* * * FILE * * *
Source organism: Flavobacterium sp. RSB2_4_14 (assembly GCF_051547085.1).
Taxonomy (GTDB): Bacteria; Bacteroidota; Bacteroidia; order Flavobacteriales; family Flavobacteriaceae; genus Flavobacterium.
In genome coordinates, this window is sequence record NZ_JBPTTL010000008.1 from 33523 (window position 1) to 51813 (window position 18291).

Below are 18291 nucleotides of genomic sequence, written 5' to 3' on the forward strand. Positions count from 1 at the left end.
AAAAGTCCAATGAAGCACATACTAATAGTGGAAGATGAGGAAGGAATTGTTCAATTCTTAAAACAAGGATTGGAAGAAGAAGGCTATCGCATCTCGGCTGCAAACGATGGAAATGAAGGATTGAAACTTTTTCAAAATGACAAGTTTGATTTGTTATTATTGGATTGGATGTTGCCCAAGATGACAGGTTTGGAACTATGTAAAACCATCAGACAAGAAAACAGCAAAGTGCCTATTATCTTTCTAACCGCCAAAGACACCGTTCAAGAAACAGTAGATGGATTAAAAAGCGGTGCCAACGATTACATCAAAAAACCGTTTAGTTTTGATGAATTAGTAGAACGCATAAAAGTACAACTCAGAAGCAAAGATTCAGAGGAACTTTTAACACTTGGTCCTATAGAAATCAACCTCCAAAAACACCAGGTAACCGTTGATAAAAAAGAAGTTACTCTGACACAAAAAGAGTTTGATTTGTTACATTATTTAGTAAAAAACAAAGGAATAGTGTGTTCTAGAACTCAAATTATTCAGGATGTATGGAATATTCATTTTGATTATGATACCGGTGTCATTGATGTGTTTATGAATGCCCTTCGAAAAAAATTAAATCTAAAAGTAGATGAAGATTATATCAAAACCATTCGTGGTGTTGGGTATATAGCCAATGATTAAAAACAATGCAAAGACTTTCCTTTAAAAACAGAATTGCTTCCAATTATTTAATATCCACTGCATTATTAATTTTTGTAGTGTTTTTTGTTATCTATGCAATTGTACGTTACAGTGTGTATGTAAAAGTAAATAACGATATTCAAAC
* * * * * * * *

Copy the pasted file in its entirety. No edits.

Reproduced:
Source organism: Flavobacterium sp. RSB2_4_14 (assembly GCF_051547085.1).
Taxonomy (GTDB): Bacteria; Bacteroidota; Bacteroidia; order Flavobacteriales; family Flavobacteriaceae; genus Flavobacterium.
In genome coordinates, this window is sequence record NZ_JBPTTL010000008.1 from 33523 (window position 1) to 51813 (window position 18291).

Below are 18291 nucleotides of genomic sequence, written 5' to 3' on the forward strand. Positions count from 1 at the left end.
AAAAGTCCAATGAAGCACATACTAATAGTGGAAGATGAGGAAGGAATTGTTCAATTCTTAAAACAAGGATTGGAAGAAGAAGGCTATCGCATCTCGGCTGCAAACGATGGAAATGAAGGATTGAAACTTTTTCAAAATGACAAGTTTGATTTGTTATTATTGGATTGGATGTTGCCCAAGATGACAGGTTTGGAACTATGTAAAACCATCAGACAAGAAAACAGCAAAGTGCCTATTATCTTTCTAACCGCCAAAGACACCGTTCAAGAAACAGTAGATGGATTAAAAAGCGGTGCCAACGATTACATCAAAAAACCGTTTAGTTTTGATGAATTAGTAGAACGCATAAAAGTACAACTCAGAAGCAAAGATTCAGAGGAACTTTTAACACTTGGTCCTATAGAAATCAACCTCCAAAAACACCAGGTAACCGTTGATAAAAAAGAAGTTACTCTGACACAAAAAGAGTTTGATTTGTTACATTATTTAGTAAAAAACAAAGGAATAGTGTGTTCTAGAACTCAAATTATTCAGGATGTATGGAATATTCATTTTGATTATGATACCGGTGTCATTGATGTGTTTATGAATGCCCTTCGAAAAAAATTAAATCTAAAAGTAGATGAAGATTATATCAAAACCATTCGTGGTGTTGGGTATATAGCCAATGATTAAAAACAATGCAAAGACTTTCCTTTAAAAACAGAATTGCTTCCAATTATTTAATATCCACTGCATTATTAATTTTTGTAGTGTTTTTTGTTATCTATGCAATTGTACGTTACAGTGTGTATGTAAAAGTAAATAACGATATTCAAAC